By Seth Daniel and John Lynds
District 1 is known for nail-biter Council elections, and Tuesday was no exception as the top two candidates – Stephen Passacantilli and Lydia Edwards – battled it out to a close finish, with Passacantilli winning overall by 77 votes but Edwards winning Charlestown.
In the final vote tally throughout the district, which includes Charlestown, East Boston and the North End, Passacantilli prevailed by one percentage point over Edwards, 47 percent to 46 percent (3,624 to 3,547).
Candidate Margaret Farmer was eliminated from the race, but garnered a very important 522 votes, votes that are now up for grabs. Many wonder in which campaign the ‘Farmer Effect’ might lie in the City Election, which is Nov. 7.
Passacantilli won with an impressive showing in the North End – where his base was enlivened and came out strong to put him over the top. However, that was curbed by Edwards’s wins in Charlestown and East Boston – the two most populous neighborhoods in the district.
Passacantilli held his post-election time at the Knights of Columbus and told his supporters that he was grateful to top the ticket, but the work has just begun.
“It was exciting to be on the ballot for the first time, and I’m thrilled to have topped the ticket,” said Passacantilli. “This is only the halfway point and there’s still a lot of work that needs to get done. I’m proud of the grassroots campaign we’ve built across the entire district, and I look forward to continue listening to residents about what matters most to them.”
Edwards said she was excited to have won the neighborhood, and is ready to march to the Nov. 7 election – challenging Passacantilli to three debates.
“I am thrilled with the response of the voters,” said Edwards. “I look forward to a substantive discussion of the pressing issues facing this district. We have only begun our debate about our vision for the district. We have wildly different perspectives on how to move the city forward but I look forward to highlighting those distinctions. I am thrilled with the election turn out and the support I received. I look forward to a substantive contest and challenge my opponent to debates in each three of the neighborhoods we are vying to represent.”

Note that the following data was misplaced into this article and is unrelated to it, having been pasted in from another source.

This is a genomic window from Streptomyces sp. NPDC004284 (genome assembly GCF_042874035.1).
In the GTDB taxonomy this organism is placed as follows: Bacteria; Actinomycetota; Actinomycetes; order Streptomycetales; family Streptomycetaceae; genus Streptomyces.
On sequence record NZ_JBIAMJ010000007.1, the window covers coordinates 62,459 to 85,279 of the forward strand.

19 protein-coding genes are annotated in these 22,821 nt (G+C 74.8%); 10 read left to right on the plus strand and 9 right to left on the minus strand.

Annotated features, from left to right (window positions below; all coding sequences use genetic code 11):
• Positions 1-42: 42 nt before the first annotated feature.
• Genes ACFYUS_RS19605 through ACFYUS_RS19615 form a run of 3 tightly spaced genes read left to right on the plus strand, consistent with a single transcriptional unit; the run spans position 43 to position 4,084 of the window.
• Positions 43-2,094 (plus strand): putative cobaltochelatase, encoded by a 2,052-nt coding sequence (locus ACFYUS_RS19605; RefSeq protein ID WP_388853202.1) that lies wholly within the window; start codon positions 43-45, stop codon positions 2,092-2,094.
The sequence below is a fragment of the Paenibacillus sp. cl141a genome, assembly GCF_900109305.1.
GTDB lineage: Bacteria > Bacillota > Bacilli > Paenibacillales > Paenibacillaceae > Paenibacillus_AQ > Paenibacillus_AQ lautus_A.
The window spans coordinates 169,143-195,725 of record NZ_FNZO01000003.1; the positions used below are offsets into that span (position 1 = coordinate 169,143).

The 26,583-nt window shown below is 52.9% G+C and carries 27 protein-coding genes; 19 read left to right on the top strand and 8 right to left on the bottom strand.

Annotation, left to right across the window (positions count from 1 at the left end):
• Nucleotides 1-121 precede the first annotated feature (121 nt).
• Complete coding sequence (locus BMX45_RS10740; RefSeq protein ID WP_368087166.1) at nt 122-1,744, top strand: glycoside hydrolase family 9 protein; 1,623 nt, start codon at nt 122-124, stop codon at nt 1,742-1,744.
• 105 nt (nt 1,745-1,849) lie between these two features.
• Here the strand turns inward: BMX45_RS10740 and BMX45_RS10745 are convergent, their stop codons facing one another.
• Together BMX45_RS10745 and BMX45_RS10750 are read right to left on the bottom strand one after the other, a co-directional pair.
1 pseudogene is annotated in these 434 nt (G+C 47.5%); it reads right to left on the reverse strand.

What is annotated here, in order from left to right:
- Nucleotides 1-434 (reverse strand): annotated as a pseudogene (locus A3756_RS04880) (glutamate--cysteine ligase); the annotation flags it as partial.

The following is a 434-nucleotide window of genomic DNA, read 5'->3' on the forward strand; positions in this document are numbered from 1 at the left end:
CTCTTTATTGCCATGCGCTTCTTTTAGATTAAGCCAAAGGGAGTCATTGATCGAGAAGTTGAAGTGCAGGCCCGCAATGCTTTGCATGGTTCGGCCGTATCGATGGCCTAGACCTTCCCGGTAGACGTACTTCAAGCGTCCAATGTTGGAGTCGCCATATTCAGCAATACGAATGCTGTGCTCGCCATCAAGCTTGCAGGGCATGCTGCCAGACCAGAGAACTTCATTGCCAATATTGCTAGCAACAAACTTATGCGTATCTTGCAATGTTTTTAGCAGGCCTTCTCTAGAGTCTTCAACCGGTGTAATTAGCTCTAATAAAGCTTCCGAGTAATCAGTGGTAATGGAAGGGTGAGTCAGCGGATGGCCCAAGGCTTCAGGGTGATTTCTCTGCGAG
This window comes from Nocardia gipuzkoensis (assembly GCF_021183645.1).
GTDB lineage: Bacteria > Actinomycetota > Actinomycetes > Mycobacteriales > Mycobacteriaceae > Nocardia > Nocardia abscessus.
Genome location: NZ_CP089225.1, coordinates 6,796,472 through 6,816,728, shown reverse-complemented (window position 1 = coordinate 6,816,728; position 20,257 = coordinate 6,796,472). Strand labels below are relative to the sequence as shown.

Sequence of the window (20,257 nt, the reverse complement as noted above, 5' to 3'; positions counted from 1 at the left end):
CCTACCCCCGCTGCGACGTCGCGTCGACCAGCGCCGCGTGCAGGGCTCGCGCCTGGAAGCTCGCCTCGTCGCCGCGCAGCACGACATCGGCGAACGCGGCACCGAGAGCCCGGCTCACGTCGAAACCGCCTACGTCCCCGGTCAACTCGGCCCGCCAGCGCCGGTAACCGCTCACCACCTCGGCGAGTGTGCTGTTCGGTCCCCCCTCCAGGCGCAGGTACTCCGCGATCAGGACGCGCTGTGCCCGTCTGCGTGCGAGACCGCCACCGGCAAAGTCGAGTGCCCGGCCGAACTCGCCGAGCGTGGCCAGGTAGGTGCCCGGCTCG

Though it was not a key factor in the campaign, it should not be lost in the numbers that Edwards is the first minority candidate, male or female, to ever win the Charlestown vote in a City election.
For Edwards, she won Charlestown’s seven precincts by a close vote of 1,317 to Passacantilli’s 1,252.
Edwards’s victory in the Town was buoyed, ironically, by votes coming out of the two Edwards Middle School polling places – which are Ward 2 Precinct 5 and Ward 2, Precinct 6.
In those precincts, Edwards won 154-133 (2-5) and 262-224 (2-6) – all of which are stalwart Townie voting blocks.
Another key area for Edwards was Ward 2, Precinct 2, which encompasses the Navy Yard and Newtown – where Edwards won 234-212.
Passacantilli was strong in the Mishawum area and the Bunker Hill Street areas.
He had key victories in Ward 2, Precinct 1, where he cruised to victory 236-174. Passacantilli also scored a key victory at Ward 2 Precinct 7 (Golden Age Center), where he won 190-145.
Edwards also prevailed in her home neighborhood of East Boston, as she did in Charlestown, but with a larger margin.
In Eastie, Edwards topped the ticket with 1,824 votes to Passacantilli’s 1,281 votes. Farmer rounded out the Eastie election with 378 votes.